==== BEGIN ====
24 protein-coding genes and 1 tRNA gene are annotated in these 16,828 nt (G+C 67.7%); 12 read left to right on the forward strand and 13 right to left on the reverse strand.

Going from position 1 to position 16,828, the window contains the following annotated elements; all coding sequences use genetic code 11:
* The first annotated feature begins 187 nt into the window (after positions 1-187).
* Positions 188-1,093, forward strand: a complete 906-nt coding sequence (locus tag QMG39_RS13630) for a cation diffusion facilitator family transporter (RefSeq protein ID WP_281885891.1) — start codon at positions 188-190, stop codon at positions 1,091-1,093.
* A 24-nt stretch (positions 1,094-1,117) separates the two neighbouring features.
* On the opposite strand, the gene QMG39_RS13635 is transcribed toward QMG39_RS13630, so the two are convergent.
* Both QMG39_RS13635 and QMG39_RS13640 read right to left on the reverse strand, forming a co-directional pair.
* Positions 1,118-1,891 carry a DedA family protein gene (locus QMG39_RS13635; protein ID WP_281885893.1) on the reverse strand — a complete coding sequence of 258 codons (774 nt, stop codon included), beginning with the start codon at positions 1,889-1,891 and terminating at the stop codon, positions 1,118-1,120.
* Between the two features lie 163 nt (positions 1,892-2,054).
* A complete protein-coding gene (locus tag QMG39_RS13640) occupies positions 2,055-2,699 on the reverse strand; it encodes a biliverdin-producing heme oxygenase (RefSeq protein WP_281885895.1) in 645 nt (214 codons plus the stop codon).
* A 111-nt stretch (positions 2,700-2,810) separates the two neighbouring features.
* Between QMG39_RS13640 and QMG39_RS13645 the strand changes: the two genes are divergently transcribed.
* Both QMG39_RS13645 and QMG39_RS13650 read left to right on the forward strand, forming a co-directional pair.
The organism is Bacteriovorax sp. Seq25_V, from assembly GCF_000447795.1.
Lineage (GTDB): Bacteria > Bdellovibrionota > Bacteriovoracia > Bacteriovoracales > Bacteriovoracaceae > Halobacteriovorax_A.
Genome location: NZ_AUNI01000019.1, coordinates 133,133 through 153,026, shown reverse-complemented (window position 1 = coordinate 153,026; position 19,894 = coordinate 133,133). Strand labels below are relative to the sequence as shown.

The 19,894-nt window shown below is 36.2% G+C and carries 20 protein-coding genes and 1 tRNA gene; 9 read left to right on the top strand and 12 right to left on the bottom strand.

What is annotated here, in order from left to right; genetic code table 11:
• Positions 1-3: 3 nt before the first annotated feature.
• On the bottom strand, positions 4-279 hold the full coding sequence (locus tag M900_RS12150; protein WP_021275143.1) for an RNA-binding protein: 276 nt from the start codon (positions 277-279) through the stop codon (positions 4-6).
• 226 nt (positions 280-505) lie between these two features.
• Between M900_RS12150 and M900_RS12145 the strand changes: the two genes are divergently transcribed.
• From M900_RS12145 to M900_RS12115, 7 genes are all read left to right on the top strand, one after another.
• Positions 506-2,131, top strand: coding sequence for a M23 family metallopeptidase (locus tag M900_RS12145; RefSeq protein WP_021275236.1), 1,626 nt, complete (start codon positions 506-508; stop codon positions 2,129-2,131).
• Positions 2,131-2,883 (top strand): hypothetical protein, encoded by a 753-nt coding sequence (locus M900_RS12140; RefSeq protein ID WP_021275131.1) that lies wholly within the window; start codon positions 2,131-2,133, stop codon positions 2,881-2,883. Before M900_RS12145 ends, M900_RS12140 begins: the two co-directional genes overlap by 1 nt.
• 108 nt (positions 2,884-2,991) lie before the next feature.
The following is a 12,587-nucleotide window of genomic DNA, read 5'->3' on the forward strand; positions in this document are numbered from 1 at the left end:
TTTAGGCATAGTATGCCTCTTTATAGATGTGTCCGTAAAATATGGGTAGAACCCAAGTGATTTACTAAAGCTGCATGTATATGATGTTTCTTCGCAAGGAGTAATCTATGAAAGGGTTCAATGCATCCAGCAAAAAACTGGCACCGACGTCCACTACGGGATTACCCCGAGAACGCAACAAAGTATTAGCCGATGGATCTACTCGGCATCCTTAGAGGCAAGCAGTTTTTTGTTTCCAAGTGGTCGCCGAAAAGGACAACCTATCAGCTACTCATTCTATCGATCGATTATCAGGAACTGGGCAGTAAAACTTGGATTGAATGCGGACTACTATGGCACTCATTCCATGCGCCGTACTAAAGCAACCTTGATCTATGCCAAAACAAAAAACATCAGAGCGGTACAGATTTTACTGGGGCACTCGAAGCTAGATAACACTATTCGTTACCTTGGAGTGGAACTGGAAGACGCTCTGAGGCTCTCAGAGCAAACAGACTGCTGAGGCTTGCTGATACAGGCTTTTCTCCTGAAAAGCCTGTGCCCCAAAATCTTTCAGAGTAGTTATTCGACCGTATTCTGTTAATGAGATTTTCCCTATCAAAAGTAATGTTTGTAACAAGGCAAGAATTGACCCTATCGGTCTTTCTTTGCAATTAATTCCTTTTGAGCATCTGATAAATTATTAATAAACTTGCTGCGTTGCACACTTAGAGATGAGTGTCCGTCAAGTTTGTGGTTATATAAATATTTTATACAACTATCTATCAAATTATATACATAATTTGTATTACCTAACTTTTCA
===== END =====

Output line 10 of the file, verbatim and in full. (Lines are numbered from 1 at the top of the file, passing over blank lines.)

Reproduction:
* A complete protein-coding gene (locus tag QMG39_RS13640) occupies positions 2,055-2,699 on the reverse strand; it encodes a biliverdin-producing heme oxygenase (RefSeq protein WP_281885895.1) in 645 nt (214 codons plus the stop codon).